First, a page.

Few poets beckon to the calmly good


Few poets beckon to the calmly good,
Few lay a hallowing hand upon the head
Which lowers its barbarous for our Delphic crown:
But loose strings rattle on unseasoned wood,
And weak words whiffle round, where Virtue's meed
Shines in a smile or shrivels in a frown.


He shall not give it, shall not touch it, he
Who crawls into the gold mine, bending low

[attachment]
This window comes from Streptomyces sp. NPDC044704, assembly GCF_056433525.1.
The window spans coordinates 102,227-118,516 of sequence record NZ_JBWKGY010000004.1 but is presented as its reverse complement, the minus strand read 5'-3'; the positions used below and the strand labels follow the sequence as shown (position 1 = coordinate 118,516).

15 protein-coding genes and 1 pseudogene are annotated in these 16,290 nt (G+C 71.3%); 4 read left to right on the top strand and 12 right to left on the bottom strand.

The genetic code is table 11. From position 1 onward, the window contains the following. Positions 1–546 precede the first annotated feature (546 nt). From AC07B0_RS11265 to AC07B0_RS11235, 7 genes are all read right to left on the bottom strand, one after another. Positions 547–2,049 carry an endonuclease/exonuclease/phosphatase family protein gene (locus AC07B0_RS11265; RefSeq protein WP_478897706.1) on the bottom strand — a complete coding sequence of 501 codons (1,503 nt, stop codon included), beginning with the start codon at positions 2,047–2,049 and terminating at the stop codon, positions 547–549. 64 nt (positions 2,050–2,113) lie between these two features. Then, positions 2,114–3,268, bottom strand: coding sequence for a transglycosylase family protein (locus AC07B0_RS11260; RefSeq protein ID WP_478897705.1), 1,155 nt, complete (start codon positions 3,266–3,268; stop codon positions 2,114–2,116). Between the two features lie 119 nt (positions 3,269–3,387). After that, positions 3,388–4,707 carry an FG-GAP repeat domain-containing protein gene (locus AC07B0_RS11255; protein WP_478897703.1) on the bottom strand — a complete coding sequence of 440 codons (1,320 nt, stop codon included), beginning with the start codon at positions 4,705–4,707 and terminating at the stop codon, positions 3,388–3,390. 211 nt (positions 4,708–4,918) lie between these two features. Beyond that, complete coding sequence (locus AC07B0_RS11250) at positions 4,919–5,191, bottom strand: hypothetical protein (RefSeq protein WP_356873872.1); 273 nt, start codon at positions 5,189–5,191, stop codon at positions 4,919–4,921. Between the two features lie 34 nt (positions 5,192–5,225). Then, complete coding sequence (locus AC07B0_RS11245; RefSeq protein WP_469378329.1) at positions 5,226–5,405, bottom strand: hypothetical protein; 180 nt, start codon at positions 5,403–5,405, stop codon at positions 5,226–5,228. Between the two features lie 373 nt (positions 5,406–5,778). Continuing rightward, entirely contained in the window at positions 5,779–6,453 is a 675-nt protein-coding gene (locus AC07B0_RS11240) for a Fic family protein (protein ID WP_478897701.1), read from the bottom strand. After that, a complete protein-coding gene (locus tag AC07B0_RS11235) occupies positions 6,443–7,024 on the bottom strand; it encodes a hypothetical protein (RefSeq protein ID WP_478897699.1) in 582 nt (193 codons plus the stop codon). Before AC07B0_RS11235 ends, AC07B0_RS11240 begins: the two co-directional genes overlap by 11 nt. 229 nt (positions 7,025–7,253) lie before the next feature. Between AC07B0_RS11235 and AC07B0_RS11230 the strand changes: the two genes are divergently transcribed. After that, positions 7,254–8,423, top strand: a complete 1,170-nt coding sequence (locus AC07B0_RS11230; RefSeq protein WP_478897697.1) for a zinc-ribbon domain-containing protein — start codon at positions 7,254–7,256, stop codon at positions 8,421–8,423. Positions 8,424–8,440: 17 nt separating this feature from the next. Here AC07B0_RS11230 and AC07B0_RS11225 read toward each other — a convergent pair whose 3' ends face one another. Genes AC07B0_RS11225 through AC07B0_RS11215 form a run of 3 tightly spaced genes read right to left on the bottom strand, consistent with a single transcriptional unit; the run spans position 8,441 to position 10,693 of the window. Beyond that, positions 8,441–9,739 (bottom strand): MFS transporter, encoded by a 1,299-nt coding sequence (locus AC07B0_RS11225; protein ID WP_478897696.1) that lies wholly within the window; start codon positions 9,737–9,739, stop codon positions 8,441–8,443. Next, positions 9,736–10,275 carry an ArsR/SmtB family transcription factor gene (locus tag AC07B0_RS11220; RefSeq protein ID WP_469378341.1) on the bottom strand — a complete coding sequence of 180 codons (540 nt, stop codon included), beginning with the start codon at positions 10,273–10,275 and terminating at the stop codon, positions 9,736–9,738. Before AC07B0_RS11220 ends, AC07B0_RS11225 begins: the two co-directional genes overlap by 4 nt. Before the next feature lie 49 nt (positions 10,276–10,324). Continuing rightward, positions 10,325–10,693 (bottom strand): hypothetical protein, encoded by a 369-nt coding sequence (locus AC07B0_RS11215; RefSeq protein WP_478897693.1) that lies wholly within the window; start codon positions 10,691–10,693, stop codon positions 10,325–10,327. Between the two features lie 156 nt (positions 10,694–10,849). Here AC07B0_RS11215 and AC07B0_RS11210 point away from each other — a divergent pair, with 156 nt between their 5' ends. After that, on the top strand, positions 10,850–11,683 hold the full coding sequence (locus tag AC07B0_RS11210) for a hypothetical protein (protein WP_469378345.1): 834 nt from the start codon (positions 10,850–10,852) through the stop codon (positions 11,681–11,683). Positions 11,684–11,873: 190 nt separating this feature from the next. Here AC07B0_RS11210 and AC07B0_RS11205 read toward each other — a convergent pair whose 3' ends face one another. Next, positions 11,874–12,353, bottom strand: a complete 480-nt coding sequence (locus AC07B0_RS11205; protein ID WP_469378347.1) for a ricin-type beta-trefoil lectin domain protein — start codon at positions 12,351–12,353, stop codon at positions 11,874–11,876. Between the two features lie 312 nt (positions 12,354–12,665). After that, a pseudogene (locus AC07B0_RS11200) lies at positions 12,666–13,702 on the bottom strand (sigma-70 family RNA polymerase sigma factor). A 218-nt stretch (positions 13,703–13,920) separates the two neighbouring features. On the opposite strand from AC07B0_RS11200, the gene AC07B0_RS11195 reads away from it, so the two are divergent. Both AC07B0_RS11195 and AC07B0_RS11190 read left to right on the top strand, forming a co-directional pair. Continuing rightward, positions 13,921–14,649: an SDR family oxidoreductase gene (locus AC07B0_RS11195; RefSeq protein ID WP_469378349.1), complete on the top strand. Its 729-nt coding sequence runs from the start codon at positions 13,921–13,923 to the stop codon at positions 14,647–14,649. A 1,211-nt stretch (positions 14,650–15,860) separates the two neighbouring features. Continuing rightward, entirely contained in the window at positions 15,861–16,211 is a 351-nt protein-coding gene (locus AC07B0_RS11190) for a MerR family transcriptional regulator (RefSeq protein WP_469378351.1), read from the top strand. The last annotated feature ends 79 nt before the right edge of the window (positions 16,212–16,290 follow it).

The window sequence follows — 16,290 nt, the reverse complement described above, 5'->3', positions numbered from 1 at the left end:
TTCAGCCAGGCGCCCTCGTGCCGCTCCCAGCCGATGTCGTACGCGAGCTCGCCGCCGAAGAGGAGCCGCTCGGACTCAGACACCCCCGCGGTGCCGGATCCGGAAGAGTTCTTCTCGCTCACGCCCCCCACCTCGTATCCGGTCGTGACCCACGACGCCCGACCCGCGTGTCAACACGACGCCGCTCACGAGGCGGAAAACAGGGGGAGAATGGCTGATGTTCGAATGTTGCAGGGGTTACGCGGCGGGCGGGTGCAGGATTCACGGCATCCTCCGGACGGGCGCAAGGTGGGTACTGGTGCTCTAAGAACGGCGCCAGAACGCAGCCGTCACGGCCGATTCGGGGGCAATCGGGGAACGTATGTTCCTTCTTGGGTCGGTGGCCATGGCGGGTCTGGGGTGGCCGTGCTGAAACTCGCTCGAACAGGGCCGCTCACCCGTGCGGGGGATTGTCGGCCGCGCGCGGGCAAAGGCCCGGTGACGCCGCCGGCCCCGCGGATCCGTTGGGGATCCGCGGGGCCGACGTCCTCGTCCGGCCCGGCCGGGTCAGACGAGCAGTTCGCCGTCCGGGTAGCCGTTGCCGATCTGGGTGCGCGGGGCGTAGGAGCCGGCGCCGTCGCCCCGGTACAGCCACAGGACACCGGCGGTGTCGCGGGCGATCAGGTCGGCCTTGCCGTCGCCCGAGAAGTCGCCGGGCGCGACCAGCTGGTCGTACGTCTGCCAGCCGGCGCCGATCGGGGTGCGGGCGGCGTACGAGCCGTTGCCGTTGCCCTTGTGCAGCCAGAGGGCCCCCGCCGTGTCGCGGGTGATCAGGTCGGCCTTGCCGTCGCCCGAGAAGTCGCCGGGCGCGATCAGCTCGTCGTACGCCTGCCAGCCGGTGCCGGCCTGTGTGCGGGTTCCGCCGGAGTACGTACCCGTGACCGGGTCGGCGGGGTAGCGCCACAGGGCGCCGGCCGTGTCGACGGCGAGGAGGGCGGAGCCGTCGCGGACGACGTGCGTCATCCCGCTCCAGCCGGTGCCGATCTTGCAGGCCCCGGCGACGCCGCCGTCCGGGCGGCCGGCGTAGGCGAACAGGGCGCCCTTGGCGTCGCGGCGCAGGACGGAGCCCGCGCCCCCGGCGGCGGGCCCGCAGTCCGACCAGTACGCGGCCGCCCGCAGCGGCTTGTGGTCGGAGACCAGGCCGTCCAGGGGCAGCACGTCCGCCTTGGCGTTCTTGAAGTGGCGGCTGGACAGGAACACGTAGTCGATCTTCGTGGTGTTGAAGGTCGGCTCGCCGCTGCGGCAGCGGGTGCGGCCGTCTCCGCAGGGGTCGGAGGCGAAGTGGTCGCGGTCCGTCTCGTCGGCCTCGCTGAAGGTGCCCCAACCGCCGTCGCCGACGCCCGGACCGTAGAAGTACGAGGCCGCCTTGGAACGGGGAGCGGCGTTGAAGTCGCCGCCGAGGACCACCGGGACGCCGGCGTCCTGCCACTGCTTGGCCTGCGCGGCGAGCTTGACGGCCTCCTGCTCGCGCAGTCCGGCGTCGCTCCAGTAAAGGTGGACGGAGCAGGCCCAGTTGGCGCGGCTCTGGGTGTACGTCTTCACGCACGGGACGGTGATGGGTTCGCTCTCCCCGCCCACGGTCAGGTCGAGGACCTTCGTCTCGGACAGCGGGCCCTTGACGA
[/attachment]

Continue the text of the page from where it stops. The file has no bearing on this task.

And bringing from its dripples with much mire
One shining atom. Could it ever be,
O God of light and song? The breast must glow
Not with thine only, but with Virtue's fire.


I stand where Tiber rolls his turbid wave
And see two men rise up; in purple one
And holding in his grasp the golden wards;
The other, not less stately, nor more brave,
Clad modestly. Pass! By your hands be done
God's work, creators of immortal bards!
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